Tying the knot can come with a slew of benefits—but settling down might have one big downside: Being married could make you gain weight, according to a new study from the University of Bath’s School of Management in the U.K.
Using more than a decade of data from nearly 9,000 men in the United States, study author Joanna Syrda, Ph.D. discovered that married men had a significantly higher average body mass index (BMI) than men who were not married. And when looking at men who became dads, their most significant weight gain occurred right after the birth of their kids. (This new workout will completely change your definition of dad bod.)
But for guys whose marriages tanked? Their BMIs actually got lower following the divorce, potentially due to the effects of stress.
So why does shacking up bump up your pants size? Syrda believes her findings might support past theories about relationships and weight gain. For instance, you might start eating your meals more regularly after you get married. Or, being married could expose you to more social situations that involve richer (AKA more caloric) foods.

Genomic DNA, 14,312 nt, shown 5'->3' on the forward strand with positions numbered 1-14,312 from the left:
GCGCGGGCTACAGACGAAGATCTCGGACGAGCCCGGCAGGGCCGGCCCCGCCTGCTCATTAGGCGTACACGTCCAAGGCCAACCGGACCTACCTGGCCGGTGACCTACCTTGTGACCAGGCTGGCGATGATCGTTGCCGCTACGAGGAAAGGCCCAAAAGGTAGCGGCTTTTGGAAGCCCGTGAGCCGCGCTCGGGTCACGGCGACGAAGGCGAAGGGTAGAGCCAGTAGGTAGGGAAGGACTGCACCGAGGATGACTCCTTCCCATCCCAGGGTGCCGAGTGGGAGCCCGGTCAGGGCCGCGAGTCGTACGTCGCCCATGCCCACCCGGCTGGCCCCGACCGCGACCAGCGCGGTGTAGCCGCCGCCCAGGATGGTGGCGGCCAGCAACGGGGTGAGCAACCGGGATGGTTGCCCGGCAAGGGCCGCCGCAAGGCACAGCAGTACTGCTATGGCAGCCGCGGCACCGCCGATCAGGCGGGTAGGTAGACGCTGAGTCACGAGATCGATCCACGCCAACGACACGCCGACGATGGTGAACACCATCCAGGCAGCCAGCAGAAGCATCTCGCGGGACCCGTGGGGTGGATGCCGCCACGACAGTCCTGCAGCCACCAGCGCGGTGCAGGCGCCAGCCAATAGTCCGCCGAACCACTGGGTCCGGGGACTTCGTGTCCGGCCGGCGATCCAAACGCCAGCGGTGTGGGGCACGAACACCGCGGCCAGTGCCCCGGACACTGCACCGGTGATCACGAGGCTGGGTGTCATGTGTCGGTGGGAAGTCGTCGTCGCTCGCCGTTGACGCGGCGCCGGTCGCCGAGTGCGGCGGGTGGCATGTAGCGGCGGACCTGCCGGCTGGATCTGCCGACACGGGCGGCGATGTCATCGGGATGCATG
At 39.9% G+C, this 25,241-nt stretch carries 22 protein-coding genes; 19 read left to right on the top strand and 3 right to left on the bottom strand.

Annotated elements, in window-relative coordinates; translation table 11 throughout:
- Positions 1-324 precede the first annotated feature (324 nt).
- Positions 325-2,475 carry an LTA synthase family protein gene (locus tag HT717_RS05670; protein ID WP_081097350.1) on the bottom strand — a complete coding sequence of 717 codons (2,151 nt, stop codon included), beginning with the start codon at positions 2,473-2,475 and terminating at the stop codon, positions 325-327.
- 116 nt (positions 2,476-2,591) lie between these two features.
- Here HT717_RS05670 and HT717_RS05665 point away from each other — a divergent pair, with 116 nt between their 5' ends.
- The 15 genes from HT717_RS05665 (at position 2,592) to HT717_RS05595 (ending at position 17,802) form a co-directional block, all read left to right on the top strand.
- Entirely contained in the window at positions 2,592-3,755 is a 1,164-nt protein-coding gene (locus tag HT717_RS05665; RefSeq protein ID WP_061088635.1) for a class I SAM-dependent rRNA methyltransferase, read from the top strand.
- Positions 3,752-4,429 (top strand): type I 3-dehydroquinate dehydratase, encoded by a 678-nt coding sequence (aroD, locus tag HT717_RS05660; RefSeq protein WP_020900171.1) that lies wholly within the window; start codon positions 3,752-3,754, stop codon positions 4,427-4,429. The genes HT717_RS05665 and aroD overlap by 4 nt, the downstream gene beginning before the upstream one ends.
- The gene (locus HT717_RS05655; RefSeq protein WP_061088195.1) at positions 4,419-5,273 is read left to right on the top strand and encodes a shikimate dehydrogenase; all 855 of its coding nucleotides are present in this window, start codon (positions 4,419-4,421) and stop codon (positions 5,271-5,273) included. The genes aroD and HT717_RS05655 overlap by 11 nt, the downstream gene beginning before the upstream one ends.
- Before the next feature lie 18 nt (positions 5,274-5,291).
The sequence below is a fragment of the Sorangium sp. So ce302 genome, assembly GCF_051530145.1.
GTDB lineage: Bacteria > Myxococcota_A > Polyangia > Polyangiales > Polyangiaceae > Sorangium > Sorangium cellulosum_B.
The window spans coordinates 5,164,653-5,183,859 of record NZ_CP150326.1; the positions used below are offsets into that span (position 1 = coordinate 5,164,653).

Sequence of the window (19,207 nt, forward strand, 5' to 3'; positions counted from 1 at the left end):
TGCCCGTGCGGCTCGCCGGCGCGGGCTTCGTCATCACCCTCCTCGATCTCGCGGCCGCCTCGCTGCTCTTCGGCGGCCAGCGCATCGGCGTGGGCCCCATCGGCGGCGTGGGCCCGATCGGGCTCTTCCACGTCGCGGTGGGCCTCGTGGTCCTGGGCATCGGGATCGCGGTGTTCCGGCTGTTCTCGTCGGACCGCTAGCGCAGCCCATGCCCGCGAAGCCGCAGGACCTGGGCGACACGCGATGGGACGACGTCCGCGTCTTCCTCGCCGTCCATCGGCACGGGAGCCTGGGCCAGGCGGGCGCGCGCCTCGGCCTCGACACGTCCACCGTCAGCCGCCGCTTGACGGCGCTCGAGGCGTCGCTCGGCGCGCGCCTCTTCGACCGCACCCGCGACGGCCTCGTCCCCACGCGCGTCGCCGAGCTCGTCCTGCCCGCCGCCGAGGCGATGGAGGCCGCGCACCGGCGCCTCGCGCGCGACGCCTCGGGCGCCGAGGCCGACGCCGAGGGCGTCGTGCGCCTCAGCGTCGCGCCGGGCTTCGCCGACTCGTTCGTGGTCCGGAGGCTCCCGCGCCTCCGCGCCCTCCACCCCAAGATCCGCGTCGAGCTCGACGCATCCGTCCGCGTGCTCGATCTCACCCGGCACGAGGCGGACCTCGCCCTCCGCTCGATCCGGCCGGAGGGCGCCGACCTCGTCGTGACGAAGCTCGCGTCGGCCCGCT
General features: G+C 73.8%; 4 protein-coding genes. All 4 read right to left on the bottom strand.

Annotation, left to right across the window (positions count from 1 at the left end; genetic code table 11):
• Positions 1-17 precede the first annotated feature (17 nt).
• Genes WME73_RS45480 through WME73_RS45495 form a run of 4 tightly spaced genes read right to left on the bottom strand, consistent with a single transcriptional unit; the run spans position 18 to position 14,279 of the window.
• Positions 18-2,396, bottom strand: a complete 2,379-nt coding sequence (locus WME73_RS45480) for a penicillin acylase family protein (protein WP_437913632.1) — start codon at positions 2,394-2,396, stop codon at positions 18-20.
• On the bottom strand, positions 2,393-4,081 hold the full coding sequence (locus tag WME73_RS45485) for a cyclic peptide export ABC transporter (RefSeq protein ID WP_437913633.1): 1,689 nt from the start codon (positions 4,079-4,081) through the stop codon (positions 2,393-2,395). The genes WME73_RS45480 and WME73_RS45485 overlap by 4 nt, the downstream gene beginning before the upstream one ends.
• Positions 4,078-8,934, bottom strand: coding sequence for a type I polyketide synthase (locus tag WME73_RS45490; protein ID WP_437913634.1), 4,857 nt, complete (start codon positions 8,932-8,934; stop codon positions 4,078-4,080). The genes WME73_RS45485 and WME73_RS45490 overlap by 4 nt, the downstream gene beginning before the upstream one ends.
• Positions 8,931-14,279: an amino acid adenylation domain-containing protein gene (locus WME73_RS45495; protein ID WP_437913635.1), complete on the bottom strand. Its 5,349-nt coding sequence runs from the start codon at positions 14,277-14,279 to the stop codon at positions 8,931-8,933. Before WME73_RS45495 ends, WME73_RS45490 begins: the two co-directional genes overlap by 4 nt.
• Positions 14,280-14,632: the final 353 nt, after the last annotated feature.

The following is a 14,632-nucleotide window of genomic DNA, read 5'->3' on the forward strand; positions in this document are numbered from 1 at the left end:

Plus, people who are single, but looking for a long-term partner, might have more of a reason to put in the extra effort to stay fit, Syrda suggests.
But letting yourself go can quickly become a problem. Being overweight puts you at greater risk for a number of serious diseases and health conditions, like type 2 diabetes, heart disease and even some cancers, according to the Centers for Disease Control and Prevention.
That’s why understanding how different parts of your life influence your weight gain is important. It allows you to make better, more informed decisions about your health and eating habits, Syrda explains in a press release.
Just keep in mind that being a husband and father might not be the only thing contributing to the number on the scale—these 10 everyday traps can make you gain weight, too.